September 2011 Court Decisions: Decided
Decided - The FindLaw Noteworthy Decisions and Settlements Blog

September 2011 Archives

Text Messages Inadmissible Hearsay, Penn. Appeals Court Rules

Text message evidence can be valuable, but according to a Pennsylvania appellate court, it may also be inadmissible hearsay.

Defendant Amy Koch was convicted of possession with intent to distribute marijuana. At trial, prosecutors introduced drug-related text messages sent from her phone. The goal was to show that Koch intended to sell the drugs.

That conviction was overturned after the court concluded the text messages had been improperly admitted.

Day Laborers Have First Amendment Right to Solicit Work: 9th Cir.

A challenge to Redondo Beach, Calif.'s day laborer law has left the validity of more than 50 local anti-solicitation ordinances in question.

Day laborer laws banning the solicitation of employment on roadways and sidewalks may violate the First Amendment, according to a new ruling from the 9th Circuit.

Even if the goal is to promote traffic flow and safety.

Fla. Doctor Gun Law Blocked by Fed. Judge

A federal judge granted a preliminary injunction on Wednesday blocking Florida's doctor gun law, which effectively bans doctors from asking patients about gun use and firearm safety.

As exhibited by its official name (Firearm Owners' Privacy Act), legislators passed the law in a bid to protect gun-owning patients from what they believe to be an invasion of privacy.

The court disagreed, finding the law to be an invasion of doctors' and patients' right to free speech.

Teacher Has No Right to Religious Banners: 9th Cir.

Finding that a San Diego teacher had no right to hang 7-foot-long religious banners in his classroom, the 9th Circuit has reiterated that a public teacher's free speech rights essentially cease to exist while on school property and in the presence of students.

Emphasizing the words "God" and "creator" as found in quotes throughout American history, high school math instructor Bradley Johnson was ordered to remove the large banners, which were deemed to promote a particular viewpoint and potentially make students feel uncomfortable.

Judge Tosses EA 'NCAA Football' Lawsuit Brought by Ex-Quarterback

U.S. District Judge Freda Wolfson tossed the EA NCAA Football lawsuit on Friday, finding that the First Amendment rights of the video game developer outweigh the right of former Rutgers University quarterback Ryan Hart to control his likeness.

Hart sued Electronic Arts, arguing that the company violated his publicity rights by creating an in-game player with similar attributes and the same jersey number.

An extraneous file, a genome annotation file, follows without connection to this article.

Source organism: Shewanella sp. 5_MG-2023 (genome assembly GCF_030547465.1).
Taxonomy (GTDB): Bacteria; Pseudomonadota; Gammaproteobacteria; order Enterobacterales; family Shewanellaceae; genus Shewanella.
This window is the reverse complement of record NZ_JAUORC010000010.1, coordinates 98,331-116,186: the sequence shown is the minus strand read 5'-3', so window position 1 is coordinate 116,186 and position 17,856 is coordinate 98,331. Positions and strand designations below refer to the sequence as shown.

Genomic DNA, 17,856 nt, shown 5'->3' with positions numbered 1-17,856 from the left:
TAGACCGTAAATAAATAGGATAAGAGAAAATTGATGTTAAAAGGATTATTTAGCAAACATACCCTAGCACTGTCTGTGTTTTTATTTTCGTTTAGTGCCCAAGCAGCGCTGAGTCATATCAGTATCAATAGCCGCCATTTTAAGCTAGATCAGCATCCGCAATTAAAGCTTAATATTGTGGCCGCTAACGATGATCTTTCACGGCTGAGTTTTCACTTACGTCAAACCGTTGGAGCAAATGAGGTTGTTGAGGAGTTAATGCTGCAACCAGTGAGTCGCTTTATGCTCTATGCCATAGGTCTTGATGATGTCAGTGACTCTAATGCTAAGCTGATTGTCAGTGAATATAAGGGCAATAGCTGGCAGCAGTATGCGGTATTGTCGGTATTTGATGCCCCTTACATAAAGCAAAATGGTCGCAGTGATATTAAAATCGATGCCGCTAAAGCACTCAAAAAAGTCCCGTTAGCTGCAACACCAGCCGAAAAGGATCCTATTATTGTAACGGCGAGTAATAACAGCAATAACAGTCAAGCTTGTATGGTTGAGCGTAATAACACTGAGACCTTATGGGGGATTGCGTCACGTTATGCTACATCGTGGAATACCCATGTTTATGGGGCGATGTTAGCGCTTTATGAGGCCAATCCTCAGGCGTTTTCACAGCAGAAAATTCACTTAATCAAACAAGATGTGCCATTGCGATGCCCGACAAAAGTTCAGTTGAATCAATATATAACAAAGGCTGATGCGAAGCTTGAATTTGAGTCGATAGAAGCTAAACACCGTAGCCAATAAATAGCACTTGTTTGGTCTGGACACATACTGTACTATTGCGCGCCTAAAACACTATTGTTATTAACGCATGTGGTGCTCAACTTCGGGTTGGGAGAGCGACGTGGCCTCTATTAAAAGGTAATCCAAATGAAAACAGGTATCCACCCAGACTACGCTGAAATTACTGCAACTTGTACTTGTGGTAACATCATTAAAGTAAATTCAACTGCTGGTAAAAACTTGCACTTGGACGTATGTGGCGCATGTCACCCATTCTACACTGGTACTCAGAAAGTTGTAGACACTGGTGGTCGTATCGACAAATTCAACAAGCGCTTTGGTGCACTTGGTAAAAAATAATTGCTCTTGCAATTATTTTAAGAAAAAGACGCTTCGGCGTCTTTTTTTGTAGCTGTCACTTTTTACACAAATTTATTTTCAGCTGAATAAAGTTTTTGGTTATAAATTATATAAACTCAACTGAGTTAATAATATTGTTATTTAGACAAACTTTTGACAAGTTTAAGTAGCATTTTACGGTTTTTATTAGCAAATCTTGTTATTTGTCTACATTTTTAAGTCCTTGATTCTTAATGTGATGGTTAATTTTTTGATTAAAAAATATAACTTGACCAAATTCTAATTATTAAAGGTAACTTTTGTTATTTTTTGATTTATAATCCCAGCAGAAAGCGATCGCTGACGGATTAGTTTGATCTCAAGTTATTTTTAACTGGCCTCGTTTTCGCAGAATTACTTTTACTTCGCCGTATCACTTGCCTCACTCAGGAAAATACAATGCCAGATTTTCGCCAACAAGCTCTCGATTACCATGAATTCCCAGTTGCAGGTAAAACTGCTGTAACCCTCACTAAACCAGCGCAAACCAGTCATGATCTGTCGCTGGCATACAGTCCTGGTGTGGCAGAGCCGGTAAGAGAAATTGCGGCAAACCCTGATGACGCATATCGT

EA, however, did not use his actual name.

AZ Same-Sex Health Benefits for Govt Workers Protected by 9th Cir.

A state law ending Arizona same-sex health benefits for partners of government employees suffered a loss at the hands of the 9th Circuit on Tuesday when the court upheld a preliminary injunction blocking its enforcement.

Concluding that Proposition 102 violates both the principles of equal protection and due process under the 14th Amendment, the court quoted the seminal equal protection and gay rights case Lawrence v. Texas, stating that "some objectives, such as 'a bare ... desire to harm a politically unpopular group,' are not legitimate state interests."

Abercrombie's Hollister Porch Entries Not Legal, Court Rules

Hollister stores are not ADA-friendly, according to a recent federal ruling in Colorado. Hollister store "porches" are used as decorative entryways into many of the national clothing chain's stores.

District Court Judge Wiley Daniel says that Abercrombie & Fitch's Hollister stores were in violation of the Americans with Disabilities Act.

The porch entryways are aesthetically designed. And, they have several above-ground steps that make it difficult for customers in wheelchairs to access this entryway, according to the Denver Post.

Govt. Must Disclose Cell Phone Tracking, DC Cir. Rules

As a nation, we may soon learn more about warrantless cell phone tracking and the extent to which it is used by federal law enforcement.

On Tuesday, the U.S. Court of Appeals for the District of Columbia directed the Justice Department to provide the ACLU with a list of cases in which law enforcement obtained cell phone location data from telecommunication companies without first obtaining a warrant.

Though the initial list is limited to 255 cases resulting in a conviction or guilty plea, a lower court has been directed to consider a number of other incidents that ended in acquittal.

NM Plan to Verify Immigrant Driver's License Blocked by Judge

Controversy surrounding New Mexico's driver's license verification program continues this week as state District Judge Sarah Singleton issued a temporary restraining order blocking the plan on Wednesday.

Finding that the state's attempt to re-verify the residency of over 10,000 foreign nationals could cause "irreparable injury...in the form of constitutional deprivations," she set a September 13 injunction hearing, at which time she will consider making the order more permanent.

'NJweedman.com' Can't Legally Change His Name to Website: CA Court

Ed Forchion's "NJWeedman.com" name change has been denied by a California court.

Who is Ed Forchion? Forchion is staunch advocate of marijuana, and runs the Liberty Bell Temple in Hollywood where he distributes marijuana. The mission statement for the temple is to provide "sacrament to our faith" which is in marijuana and to provide for "those in need of this Holy Medicine," according to the court opinion.

In addition to being a marijuana advocate, Forchion has tried running for office as an independent candidate in New Jersey. He has also battled criminal charges levied against him for possessing marijuana.